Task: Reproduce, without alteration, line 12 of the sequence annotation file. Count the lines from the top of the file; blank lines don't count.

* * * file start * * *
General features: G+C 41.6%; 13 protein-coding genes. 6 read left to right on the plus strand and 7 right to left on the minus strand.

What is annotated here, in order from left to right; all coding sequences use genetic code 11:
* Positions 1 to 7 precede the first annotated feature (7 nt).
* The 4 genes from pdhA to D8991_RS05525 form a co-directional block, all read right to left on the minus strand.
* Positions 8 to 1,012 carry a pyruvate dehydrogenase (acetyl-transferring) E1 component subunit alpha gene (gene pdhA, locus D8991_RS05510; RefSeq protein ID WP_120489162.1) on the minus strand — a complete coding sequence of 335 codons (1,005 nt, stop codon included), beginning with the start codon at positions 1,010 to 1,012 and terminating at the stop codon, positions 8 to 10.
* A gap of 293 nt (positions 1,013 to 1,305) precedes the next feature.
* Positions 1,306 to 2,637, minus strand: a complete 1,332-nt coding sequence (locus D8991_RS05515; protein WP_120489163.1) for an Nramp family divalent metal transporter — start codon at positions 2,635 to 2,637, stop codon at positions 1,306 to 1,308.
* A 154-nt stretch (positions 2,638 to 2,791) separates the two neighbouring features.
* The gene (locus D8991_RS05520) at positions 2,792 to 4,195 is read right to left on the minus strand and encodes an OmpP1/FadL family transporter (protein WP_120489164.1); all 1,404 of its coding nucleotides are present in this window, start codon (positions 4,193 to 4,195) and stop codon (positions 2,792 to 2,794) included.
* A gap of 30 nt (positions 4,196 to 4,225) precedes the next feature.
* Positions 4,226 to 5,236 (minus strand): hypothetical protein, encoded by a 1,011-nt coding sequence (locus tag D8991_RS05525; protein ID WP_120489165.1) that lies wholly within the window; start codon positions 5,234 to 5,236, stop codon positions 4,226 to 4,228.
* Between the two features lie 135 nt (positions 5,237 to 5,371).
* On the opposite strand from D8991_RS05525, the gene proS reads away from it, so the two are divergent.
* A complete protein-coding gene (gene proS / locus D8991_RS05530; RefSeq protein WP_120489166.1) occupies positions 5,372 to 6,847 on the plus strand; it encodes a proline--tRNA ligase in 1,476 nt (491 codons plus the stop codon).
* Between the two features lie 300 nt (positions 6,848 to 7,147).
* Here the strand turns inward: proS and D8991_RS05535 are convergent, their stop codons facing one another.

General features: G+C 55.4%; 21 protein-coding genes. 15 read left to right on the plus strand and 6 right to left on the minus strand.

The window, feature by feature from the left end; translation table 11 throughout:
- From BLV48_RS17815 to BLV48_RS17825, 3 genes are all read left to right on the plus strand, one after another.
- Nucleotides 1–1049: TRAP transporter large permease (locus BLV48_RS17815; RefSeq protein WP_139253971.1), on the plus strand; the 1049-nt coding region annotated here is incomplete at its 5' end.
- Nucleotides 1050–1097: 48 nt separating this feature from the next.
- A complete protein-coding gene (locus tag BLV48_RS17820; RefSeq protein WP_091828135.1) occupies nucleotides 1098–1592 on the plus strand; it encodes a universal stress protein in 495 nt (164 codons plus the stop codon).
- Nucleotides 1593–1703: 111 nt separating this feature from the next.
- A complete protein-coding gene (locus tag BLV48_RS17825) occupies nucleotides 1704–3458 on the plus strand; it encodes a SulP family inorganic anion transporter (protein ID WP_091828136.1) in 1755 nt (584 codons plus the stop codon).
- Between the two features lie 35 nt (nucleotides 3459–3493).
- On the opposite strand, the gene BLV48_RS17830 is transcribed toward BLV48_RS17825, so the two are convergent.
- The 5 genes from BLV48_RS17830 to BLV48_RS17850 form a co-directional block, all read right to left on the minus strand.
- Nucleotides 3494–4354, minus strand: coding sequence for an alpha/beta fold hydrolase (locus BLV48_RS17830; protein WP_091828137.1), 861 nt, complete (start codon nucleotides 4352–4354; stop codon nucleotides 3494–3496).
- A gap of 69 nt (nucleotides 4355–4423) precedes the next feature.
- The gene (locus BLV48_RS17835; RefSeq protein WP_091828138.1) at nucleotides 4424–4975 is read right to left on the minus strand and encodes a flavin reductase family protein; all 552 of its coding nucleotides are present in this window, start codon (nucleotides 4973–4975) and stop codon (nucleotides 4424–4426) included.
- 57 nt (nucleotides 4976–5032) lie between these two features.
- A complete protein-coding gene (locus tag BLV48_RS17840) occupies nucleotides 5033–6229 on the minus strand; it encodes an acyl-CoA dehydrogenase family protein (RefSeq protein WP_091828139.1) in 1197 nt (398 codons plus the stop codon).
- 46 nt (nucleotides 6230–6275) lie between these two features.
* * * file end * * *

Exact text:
* Between the two features lie 135 nt (positions 5,237 to 5,371).